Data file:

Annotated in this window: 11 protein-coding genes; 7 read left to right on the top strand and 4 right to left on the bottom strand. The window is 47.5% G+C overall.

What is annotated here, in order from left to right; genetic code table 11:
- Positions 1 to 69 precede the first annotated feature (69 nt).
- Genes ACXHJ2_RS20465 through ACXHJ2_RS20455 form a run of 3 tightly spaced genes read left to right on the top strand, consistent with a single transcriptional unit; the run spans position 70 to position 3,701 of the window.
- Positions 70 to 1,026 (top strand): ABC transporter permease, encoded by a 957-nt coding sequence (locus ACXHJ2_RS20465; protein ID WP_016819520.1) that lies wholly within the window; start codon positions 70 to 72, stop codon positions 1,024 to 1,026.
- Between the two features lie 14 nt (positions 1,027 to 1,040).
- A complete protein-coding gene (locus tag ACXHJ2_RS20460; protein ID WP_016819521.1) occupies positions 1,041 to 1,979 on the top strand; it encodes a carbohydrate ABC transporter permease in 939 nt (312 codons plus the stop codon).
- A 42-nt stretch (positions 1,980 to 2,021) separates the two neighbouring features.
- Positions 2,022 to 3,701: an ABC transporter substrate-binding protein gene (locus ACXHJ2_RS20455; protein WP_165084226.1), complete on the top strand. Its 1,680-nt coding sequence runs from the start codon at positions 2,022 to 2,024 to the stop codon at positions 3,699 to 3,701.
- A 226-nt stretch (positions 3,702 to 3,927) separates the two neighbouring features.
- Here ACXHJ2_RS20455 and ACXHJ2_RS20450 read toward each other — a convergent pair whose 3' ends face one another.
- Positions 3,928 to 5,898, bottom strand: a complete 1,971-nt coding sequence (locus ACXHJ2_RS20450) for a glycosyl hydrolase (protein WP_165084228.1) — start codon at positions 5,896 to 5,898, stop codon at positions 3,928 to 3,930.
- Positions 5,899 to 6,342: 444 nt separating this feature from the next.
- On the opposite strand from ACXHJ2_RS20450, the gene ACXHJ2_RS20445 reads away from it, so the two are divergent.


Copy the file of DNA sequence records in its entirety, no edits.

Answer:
Annotated in this window: 11 protein-coding genes; 7 read left to right on the top strand and 4 right to left on the bottom strand. The window is 47.5% G+C overall.

What is annotated here, in order from left to right; genetic code table 11:
- Positions 1 to 69 precede the first annotated feature (69 nt).
- Genes ACXHJ2_RS20465 through ACXHJ2_RS20455 form a run of 3 tightly spaced genes read left to right on the top strand, consistent with a single transcriptional unit; the run spans position 70 to position 3,701 of the window.
- Positions 70 to 1,026 (top strand): ABC transporter permease, encoded by a 957-nt coding sequence (locus ACXHJ2_RS20465; protein ID WP_016819520.1) that lies wholly within the window; start codon positions 70 to 72, stop codon positions 1,024 to 1,026.
- Between the two features lie 14 nt (positions 1,027 to 1,040).
- A complete protein-coding gene (locus tag ACXHJ2_RS20460; protein ID WP_016819521.1) occupies positions 1,041 to 1,979 on the top strand; it encodes a carbohydrate ABC transporter permease in 939 nt (312 codons plus the stop codon).
- A 42-nt stretch (positions 1,980 to 2,021) separates the two neighbouring features.
- Positions 2,022 to 3,701: an ABC transporter substrate-binding protein gene (locus ACXHJ2_RS20455; protein WP_165084226.1), complete on the top strand. Its 1,680-nt coding sequence runs from the start codon at positions 2,022 to 2,024 to the stop codon at positions 3,699 to 3,701.
- A 226-nt stretch (positions 3,702 to 3,927) separates the two neighbouring features.
- Here ACXHJ2_RS20455 and ACXHJ2_RS20450 read toward each other — a convergent pair whose 3' ends face one another.
- Positions 3,928 to 5,898, bottom strand: a complete 1,971-nt coding sequence (locus ACXHJ2_RS20450) for a glycosyl hydrolase (protein WP_165084228.1) — start codon at positions 5,896 to 5,898, stop codon at positions 3,928 to 3,930.
- Positions 5,899 to 6,342: 444 nt separating this feature from the next.
- On the opposite strand from ACXHJ2_RS20450, the gene ACXHJ2_RS20445 reads away from it, so the two are divergent.